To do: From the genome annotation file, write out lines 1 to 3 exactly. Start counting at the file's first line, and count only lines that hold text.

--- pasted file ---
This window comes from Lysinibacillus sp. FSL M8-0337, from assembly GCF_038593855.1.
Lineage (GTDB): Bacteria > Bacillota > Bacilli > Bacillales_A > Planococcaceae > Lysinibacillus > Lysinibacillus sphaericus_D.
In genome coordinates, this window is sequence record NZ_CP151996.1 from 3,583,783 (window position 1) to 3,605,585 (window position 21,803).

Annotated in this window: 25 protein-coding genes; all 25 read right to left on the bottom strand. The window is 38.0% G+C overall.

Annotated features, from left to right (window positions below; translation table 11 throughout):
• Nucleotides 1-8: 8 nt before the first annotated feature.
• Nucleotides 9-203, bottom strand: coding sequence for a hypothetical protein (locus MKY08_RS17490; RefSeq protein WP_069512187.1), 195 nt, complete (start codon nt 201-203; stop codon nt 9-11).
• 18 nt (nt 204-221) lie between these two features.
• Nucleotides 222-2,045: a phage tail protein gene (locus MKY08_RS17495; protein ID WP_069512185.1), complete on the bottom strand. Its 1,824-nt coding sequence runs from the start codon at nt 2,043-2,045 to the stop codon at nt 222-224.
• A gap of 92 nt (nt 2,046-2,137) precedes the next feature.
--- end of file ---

This window comes from Lysinibacillus sp. FSL M8-0337, from assembly GCF_038593855.1.
Lineage (GTDB): Bacteria > Bacillota > Bacilli > Bacillales_A > Planococcaceae > Lysinibacillus > Lysinibacillus sphaericus_D.
In genome coordinates, this window is sequence record NZ_CP151996.1 from 3,583,783 (window position 1) to 3,605,585 (window position 21,803).